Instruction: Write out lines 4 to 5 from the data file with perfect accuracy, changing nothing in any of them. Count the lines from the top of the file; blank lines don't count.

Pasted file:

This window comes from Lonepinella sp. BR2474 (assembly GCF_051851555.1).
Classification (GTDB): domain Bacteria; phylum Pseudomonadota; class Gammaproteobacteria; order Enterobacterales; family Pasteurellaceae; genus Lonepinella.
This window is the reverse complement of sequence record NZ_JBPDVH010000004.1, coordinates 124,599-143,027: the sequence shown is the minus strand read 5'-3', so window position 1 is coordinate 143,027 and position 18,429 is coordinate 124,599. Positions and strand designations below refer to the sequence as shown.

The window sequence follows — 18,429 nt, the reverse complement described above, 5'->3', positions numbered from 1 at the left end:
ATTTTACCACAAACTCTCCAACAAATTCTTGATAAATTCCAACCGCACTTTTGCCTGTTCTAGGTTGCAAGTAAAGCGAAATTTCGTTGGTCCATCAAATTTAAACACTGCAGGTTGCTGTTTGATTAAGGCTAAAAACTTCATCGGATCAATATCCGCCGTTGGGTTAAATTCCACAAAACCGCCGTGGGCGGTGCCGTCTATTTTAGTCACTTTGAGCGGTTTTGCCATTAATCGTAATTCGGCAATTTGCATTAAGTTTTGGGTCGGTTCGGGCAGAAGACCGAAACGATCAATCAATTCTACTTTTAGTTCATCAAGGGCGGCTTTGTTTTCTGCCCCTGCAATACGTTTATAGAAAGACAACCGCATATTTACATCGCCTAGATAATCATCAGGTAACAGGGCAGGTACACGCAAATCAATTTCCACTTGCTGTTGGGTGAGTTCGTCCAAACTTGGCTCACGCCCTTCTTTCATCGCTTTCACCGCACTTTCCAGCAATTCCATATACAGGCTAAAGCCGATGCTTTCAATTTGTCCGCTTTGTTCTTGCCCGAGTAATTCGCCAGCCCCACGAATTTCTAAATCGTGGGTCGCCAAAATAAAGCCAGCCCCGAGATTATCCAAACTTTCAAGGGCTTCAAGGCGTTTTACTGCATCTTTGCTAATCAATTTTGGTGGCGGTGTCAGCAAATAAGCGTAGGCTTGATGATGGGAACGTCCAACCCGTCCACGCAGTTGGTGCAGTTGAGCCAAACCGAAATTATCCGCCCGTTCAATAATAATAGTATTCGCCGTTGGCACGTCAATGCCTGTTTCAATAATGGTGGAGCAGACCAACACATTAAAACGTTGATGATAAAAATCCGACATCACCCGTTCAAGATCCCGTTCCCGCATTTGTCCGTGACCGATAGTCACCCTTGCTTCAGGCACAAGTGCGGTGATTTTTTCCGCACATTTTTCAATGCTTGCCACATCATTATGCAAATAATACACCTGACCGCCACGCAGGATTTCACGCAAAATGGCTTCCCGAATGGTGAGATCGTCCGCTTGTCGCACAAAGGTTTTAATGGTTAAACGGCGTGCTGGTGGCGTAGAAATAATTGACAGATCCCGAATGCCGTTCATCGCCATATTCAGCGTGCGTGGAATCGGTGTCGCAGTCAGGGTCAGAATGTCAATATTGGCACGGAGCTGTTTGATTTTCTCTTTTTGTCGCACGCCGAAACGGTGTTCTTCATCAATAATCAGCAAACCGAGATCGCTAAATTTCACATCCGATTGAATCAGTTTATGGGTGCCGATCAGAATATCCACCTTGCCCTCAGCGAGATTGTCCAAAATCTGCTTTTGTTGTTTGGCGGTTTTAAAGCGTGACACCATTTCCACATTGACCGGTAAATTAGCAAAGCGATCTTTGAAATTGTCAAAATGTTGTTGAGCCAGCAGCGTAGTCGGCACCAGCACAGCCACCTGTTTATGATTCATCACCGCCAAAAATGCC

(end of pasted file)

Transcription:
The window sequence follows — 18,429 nt, the reverse complement described above, 5'->3', positions numbered from 1 at the left end:
ATTTTACCACAAACTCTCCAACAAATTCTTGATAAATTCCAACCGCACTTTTGCCTGTTCTAGGTTGCAAGTAAAGCGAAATTTCGTTGGTCCATCAAATTTAAACACTGCAGGTTGCTGTTTGATTAAGGCTAAAAACTTCATCGGATCAATATCCGCCGTTGGGTTAAATTCCACAAAACCGCCGTGGGCGGTGCCGTCTATTTTAGTCACTTTGAGCGGTTTTGCCATTAATCGTAATTCGGCAATTTGCATTAAGTTTTGGGTCGGTTCGGGCAGAAGACCGAAACGATCAATCAATTCTACTTTTAGTTCATCAAGGGCGGCTTTGTTTTCTGCCCCTGCAATACGTTTATAGAAAGACAACCGCATATTTACATCGCCTAGATAATCATCAGGTAACAGGGCAGGTACACGCAAATCAATTTCCACTTGCTGTTGGGTGAGTTCGTCCAAACTTGGCTCACGCCCTTCTTTCATCGCTTTCACCGCACTTTCCAGCAATTCCATATACAGGCTAAAGCCGATGCTTTCAATTTGTCCGCTTTGTTCTTGCCCGAGTAATTCGCCAGCCCCACGAATTTCTAAATCGTGGGTCGCCAAAATAAAGCCAGCCCCGAGATTATCCAAACTTTCAAGGGCTTCAAGGCGTTTTACTGCATCTTTGCTAATCAATTTTGGTGGCGGTGTCAGCAAATAAGCGTAGGCTTGATGATGGGAACGTCCAACCCGTCCACGCAGTTGGTGCAGTTGAGCCAAACCGAAATTATCCGCCCGTTCAATAATAATAGTATTCGCCGTTGGCACGTCAATGCCTGTTTCAATAATGGTGGAGCAGACCAACACATTAAAACGTTGATGATAAAAATCCGACATCACCCGTTCAAGATCCCGTTCCCGCATTTGTCCGTGACCGATAGTCACCCTTGCTTCAGGCACAAGTGCGGTGATTTTTTCCGCACATTTTTCAATGCTTGCCACATCATTATGCAAATAATACACCTGACCGCCACGCAGGATTTCACGCAAAATGGCTTCCCGAATGGTGAGATCGTCCGCTTGTCGCACAAAGGTTTTAATGGTTAAACGGCGTGCTGGTGGCGTAGAAATAATTGACAGATCCCGAATGCCGTTCATCGCCATATTCAGCGTGCGTGGAATCGGTGTCGCAGTCAGGGTCAGAATGTCAATATTGGCACGGAGCTGTTTGATTTTCTCTTTTTGTCGCACGCCGAAACGGTGTTCTTCATCAATAATCAGCAAACCGAGATCGCTAAATTTCACATCCGATTGAATCAGTTTATGGGTGCCGATCAGAATATCCACCTTGCCCTCAGCGAGATTGTCCAAAATCTGCTTTTGTTGTTTGGCGGTTTTAAAGCGTGACACCATTTCCACATTGACCGGTAAATTAGCAAAGCGATCTTTGAAATTGTCAAAATGTTGTTGAGCCAGCAGCGTAGTCGGCACCAGCACAGCCACCTGTTTATGATTCATCACCGCCAAAAATGCC